5 Most Overused Science Fiction Tropes (and why it’s okay for you to use them)


One of my favorite meals on planet earth (or any other planet I’ve been to) is a great filet mignon with mushrooms and red wine reduction. What is better?  What is a more cliche romantic dinner? There is a reason it’s a cliche. Because it is amazing and loved by millions.

I want to pose the unpopular argument that tropes/cliches in writing can fall under the same umbrella. There’s a reason they are popular. Because people can relate to them or because it speaks to the humanity in us all.


1) All alien races are superior to humans.

First of all, even though this is often sited in this manner, the word ALL is unfair. Look at the piggies in Orson Scott Card’s Speaker for the Dead.

However, this speaks to our wonder and amazement as people looking into the stars. What kid hasn’t laid on the grass looking up wondering what else is out in that deep dark chasm called outer space?

How boring would a story about some backwoods, doesn’t-know-what-fire-is-yet species of extraterrestrials be?  That depends. Are you a great writer?

Either of these alien types are free to be written about. There’s a reason many authors write about the highly intelligent. We want to believe that someone out there holds the key to our immediate technological advancement. iPhone 25, anyone?


2) Aliens basically look like humans with different facial features or skin color, right?

Well, why not?? What guy is reading a scifi novel about conquering some far away world while wishing that they all looked like amoebas with soccer balls for hands? No one! We want to believe that if we find something out there they are enough like us to procreate or at least have a cup of Starbucks with! (There’s been at least four Starbucks on every planet I’ve visited)


3) The Messiah prophecy.

Alright, here’s where the pastor in me comes out. The reason we all like to read about “the chosen one” is because deep down inside of each of us there is a God-instilled desire to be saved out of chaos and be restored into order.

This story works in books like Dune, Ender’s Game, The Matrix, Harry Potter, LOTR, Star Wars (must I go on?) because on some level it speaks to us all. The key is learning to be creative and move past all the stories that have already been told and make it your own.


4) Alien Invasion.

From Independence Day to Home, stories of alien invasions are a dime a dozen. For so many readers, this is attractive because I believe it speaks to one of our greatest fears. We have built the world around us to suit our needs and play to our desires. What if some other race comes and takes over? What if they are unkind. What if they move us all to Australia???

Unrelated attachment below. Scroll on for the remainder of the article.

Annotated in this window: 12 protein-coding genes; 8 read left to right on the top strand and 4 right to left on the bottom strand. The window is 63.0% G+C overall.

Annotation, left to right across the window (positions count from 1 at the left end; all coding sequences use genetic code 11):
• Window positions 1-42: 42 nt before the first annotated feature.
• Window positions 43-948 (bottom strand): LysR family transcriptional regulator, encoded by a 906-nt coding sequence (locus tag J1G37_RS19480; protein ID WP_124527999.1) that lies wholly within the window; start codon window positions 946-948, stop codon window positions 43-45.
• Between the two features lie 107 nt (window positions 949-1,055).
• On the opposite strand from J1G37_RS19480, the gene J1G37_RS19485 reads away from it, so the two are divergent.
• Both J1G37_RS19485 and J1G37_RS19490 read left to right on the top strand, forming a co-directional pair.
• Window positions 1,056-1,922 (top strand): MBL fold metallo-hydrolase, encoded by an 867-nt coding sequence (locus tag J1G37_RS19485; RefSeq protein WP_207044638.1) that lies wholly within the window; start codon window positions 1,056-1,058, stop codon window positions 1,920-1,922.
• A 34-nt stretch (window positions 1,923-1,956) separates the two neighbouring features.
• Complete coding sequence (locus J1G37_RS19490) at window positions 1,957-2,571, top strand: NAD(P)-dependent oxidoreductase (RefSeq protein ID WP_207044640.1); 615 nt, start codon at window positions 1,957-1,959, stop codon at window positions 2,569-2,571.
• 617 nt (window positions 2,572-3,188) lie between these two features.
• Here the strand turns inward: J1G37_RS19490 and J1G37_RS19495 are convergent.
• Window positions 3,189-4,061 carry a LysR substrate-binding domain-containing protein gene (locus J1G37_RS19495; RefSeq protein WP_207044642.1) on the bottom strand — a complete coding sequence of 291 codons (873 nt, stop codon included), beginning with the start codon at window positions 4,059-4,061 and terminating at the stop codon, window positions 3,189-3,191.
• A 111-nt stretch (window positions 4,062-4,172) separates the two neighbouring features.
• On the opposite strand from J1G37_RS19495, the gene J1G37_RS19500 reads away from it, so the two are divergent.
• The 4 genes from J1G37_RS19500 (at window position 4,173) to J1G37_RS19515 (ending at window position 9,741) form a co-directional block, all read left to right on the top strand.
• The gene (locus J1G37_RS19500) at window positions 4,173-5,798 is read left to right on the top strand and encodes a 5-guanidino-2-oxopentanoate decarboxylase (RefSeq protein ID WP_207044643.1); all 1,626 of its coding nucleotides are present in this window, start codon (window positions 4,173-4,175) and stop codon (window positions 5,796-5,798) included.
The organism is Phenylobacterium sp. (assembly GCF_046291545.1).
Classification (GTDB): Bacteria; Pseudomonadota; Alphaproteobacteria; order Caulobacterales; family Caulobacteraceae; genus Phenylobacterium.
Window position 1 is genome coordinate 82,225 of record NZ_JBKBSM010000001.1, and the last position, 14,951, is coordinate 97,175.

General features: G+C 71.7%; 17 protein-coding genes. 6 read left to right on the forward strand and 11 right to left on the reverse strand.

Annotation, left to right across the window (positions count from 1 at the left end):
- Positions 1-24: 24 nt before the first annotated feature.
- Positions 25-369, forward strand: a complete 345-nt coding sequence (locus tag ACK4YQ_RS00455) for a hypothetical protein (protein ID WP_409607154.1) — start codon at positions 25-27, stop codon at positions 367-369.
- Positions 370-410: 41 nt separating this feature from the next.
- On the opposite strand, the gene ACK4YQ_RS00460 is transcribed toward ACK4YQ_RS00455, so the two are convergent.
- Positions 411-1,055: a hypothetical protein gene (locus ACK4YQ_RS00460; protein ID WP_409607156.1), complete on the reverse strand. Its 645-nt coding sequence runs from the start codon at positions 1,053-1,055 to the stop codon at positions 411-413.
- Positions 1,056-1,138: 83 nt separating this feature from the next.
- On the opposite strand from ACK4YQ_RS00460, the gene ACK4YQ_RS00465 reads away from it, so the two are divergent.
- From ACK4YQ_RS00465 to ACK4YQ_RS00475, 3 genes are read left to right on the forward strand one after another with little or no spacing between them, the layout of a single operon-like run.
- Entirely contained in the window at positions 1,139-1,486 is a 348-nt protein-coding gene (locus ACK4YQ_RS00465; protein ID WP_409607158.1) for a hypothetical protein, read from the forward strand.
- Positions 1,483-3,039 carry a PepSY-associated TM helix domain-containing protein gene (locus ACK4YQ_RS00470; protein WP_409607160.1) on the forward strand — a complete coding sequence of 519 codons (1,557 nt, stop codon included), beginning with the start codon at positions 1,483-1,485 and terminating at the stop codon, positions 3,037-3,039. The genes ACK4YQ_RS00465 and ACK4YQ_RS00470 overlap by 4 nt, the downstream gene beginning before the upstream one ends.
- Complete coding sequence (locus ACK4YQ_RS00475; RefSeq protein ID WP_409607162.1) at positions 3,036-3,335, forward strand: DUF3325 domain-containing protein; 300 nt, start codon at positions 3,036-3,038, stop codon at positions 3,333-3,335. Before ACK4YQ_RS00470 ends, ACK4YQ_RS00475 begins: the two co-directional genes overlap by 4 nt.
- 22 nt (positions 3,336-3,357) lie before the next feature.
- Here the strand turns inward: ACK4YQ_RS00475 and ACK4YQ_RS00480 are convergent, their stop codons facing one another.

This is a beautiful opportunity to show the human race coming together to fight for the common good. There is a way to do it uniquely. I feel as if all I ever do is refer to Orson Scott Card, but I love him. In Ender’s Game, (SPOILER ALERT) Ender is fighting against (unbeknownst to him) a species of aliens that once invaded earth only to find it occupied and moved on. Humanity was scared and believed that the buggers were out to destroy them. After 50 years of peace and no sign of aliens, we sent a fleet out to destroy the would-be invaders that actually had no plans to return.

There’s gold there. Find your gold. What is your story? If you believe that one guy can almost single handedly ward off an entire species that is armed to the fangs with weaponry I’ve never dreamed of, then sell me on it!  That’s you’re job.


5) The world as we know it has ended and only a teenage girl can fix everything!

This is tough for me to try to argue. Maybe, just maybe this one should be thrown out and stranded in a deserted solar system somewhere (I know just the place about 300 A.U.s past Cosmos Redshift 7).

I kid, I kid! Can this one still be done? I believe so. Divergent and Hunger Games may have beaten it to death. Revolution even took a stab at it. But, I believe the real problem with this storyline lies in the reader. It is difficult for the average reader to believe that a “little girl” could really save the planet. We have been so trained to believe that it has to be Arnold Schwarzenegger or Bruce Willis that we ignore the J-Laws of the world.

Here’s your challenge, writer! Make us believe! I believed that Katniss could do it. I believed that Triss could do it too!  Who is your hero? I’m rooting for an infant to take the next spotlight.

Remember, you don’t have to reinvent the wheel to change someone’s life with your writing. An authors job is to create something amazing that will inspire and entertain. There are no real rules, just giant walls separating the north from wildling territory. Figure out how to breach that wall in a creative and imaginative way.